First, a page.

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    Chinese Capital May Be Costly for Nord Stream 2 Gas Pipeline Project

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    Financing from Chinese banks may prove to be more expensive for the Nord Stream 2 gas pipeline project, designed to transport Russian natural gas to Europe, experts told Sputnik.

    Higher Interest Rate

    Tommy Yang — On Thursday, the Russian Vedomosti newspaper reported that Nord Stream 2 AG, the operator of the Nord Stream 2 gas pipeline project, had held preliminary discussions with Chinese banks on the possibility to attract long-term investments for the project.

    News of the gas pipeline project seeking financial support from Chinese banks came after the US Senate in mid-June voted in favor of new anti-Russia sanctions, targeting the funding of Russian oil and gas companies, as well as the people and entities investing in the construction of Russian export pipelines.

    Analysts, however, suggested that financing from Chinese banks could be more expensive for the Nord Stream 2 project, compared to investment from European partners.

    "Interest rates offered by Chinese banks are higher compared to offers from other investment banks in Europe," Alexei Grivach, the deputy director for Gas Projects at Russia's National Energy Security Fund, told Sputnik.

    The project’s operator, owned by Gazprom, signed an agreement with five European partners, including Engie, OMV, Royal Dutch Shell, Uniper, and Wintershall, to provide 50 percent of long term financing, estimated at 9.5 billion euros ($10.3 billion), for the implementation of the Nord Stream 2 gas pipeline construction project, the Russian energy giant said in April.

    According to Grivach, although this was not the first time Gazprom tried to obtain loans from Chinese banks, it will take some time before both sides understand how to form a long-lasting partnership.

    Gazprom reached an agreement with Bank of China on a five-year loan of 2 billion euros ($2.2 billion) in March 2016.

    "This [the loan from Chinese bank to Gazprom] was the first time Gazprom takes a loan from Chinese banks. It was more like a first time experience. Developing a partnership needs time," he said.

    Grivach believes that the loan from Bank of China may not have been used for the construction of another signature gas pipeline project, the Power of Siberia, which is expected to deliver 38 billion cubic meters of Russian gas annually to China.

    The energy expert suggested that sanctions from the United States and European Union might have played into the hands of Chinese banks, because it allows them to ask for higher rates without offering any discount to Russian companies.

    "Without sanctions from the US and the EU, Chinese banks will need to lower their offerings to compete with offers from western banks. In this way, they [Chinese banks] are happy with the sanctions," Grivach said.

    Policy Support

    The fact that credits from Chinese banks come at higher interest rates is decided by conditions in the capital market in China, analysts suggested.

    "The benchmark interest rate in China is much higher than that in Europe and the United States. It’s difficult for Chinese banks to offer lower interest rates, because the cost of their capital is also higher," Wilson Li, a Shenzhen-based banking analyst at Guotai Junan Securities, a company engaged in securities research and investment banking, said.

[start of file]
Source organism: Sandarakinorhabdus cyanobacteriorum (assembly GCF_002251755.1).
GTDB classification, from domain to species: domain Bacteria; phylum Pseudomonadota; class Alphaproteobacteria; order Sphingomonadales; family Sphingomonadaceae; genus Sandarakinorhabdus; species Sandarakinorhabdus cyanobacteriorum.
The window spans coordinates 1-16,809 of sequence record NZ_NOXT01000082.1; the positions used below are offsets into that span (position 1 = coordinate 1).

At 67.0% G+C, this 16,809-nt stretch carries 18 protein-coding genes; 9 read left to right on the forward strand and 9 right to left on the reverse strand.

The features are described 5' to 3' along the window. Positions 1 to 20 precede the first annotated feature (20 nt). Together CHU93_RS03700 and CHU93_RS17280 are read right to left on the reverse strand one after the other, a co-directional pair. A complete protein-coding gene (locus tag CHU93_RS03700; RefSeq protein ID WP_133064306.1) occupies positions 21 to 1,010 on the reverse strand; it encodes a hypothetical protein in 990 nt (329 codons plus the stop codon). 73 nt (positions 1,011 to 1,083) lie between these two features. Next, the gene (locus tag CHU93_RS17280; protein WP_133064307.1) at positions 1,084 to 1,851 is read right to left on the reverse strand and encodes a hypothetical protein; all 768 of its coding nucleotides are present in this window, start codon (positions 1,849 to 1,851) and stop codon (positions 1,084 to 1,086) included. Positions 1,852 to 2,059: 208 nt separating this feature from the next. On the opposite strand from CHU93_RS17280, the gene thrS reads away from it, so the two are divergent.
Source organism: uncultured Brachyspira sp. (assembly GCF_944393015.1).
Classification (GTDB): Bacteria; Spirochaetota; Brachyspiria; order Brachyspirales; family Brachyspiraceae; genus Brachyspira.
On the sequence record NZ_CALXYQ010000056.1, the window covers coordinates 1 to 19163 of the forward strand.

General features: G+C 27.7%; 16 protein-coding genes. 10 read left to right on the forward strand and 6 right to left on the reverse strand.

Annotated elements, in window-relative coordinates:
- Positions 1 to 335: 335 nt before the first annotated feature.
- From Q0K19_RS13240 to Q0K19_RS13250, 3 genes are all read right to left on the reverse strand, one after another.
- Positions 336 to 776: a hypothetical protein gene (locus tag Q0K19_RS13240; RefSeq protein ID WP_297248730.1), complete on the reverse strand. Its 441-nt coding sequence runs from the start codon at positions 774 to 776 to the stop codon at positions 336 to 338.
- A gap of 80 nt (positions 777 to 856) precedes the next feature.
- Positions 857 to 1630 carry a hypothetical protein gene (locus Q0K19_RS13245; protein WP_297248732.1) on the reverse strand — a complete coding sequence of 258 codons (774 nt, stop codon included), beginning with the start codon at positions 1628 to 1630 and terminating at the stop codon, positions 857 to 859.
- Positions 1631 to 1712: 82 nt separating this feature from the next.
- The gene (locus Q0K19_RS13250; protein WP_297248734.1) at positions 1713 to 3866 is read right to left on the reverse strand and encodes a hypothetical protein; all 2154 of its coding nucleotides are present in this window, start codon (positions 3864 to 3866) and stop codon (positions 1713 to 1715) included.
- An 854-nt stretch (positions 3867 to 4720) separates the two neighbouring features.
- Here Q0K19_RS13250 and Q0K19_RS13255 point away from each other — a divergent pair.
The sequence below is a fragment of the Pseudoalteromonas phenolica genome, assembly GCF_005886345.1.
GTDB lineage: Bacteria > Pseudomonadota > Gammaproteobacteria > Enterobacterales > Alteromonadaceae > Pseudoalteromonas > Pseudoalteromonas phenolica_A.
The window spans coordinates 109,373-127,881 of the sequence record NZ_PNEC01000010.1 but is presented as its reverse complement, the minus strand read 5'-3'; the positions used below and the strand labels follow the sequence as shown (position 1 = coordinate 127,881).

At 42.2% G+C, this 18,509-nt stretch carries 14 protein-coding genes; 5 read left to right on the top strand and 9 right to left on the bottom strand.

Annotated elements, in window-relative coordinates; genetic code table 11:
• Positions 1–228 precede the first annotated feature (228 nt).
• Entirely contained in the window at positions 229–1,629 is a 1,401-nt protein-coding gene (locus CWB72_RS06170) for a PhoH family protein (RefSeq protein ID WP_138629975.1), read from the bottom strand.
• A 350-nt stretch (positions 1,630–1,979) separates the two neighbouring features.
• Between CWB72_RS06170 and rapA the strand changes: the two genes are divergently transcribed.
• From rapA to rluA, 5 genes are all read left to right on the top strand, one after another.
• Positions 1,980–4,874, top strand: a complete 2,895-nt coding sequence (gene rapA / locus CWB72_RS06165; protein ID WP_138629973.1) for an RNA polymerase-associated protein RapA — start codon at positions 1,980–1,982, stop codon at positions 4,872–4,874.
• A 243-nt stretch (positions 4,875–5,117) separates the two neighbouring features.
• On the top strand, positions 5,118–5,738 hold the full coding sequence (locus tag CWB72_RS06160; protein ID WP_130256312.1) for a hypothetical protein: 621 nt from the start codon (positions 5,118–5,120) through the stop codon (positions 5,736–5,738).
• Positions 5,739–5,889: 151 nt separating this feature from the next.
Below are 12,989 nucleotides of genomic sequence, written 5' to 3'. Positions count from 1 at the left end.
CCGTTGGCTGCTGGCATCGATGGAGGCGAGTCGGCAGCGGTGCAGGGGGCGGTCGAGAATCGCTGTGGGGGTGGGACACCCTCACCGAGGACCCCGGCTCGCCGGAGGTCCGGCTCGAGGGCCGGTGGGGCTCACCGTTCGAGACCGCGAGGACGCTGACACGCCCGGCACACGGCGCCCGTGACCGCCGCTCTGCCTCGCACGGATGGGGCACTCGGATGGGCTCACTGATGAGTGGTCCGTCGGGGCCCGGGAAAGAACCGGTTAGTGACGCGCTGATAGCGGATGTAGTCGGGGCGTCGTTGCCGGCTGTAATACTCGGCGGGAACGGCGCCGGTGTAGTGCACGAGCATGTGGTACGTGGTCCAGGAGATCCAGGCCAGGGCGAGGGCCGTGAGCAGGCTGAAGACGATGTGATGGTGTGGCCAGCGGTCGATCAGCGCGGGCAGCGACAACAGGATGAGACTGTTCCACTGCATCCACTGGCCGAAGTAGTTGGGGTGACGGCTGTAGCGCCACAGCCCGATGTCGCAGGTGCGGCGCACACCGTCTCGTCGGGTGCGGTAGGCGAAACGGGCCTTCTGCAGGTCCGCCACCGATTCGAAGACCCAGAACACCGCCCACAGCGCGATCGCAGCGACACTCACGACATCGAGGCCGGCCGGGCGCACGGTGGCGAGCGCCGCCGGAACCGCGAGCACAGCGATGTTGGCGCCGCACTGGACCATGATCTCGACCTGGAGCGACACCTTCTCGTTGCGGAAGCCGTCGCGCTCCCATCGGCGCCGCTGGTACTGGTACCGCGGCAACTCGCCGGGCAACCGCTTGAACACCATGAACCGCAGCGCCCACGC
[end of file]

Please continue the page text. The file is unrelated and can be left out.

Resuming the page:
The benchmark interest rate set by the People’s Bank of China, the Chinese central bank, stands at 4.35 percent, while the benchmark interest rate set by the European Central Bank has stayed at zero since March 2016.

    Li noted that it was possible for Chinese banks to offer lower interest rates through its overseas branches based on local market conditions.

    "If the loan is issued by an overseas branch of a Chinese bank, the interest rates could be comparable to offers from other banks in the region, because of competition in the local market," Li said.

    The loan from Bank of China to Gazprom was issued by the Chinese bank’s overseas branch in London.

    However, Li pointed out that, due to strict control on the financial market from Chinese authorities, it was unlikely for Chinese commercial banks to actively compete in the lending markets overseas.

    "Before loans are issued in China, each transaction has to be approved by Chinese authorities," Li said.

    As most Chinese banks do not have large retail operations overseas, loans issued by Chinese banks in overseas markets mostly came from policy banks such as a number of development banks, the banking expert revealed.

    For example, the Export-Import Bank of China and the China Development Bank extended two 15-year credit line facilities for the total amount of 9.3 billion euros ($10.39 billion) and 9.8 billion yuan ($1.36 billion) to the Yamal LNG project in April 2016.

    Li added that it was possible for Chinese banks to offer favorable interest rates to overseas projects endorsed by Chinese authorities, such as infrastructure projects under the One Belt One Road Initiative.

    Chinese President Xi Jinping is expected to pay an official visit to Russia on July 3-4. Agreements on a number of cooperation projects between Russia and China, including the Power of Siberia, usually came after meetings between leaders of the two nations.

    Topic:
    Nord Stream pipeline project (14)

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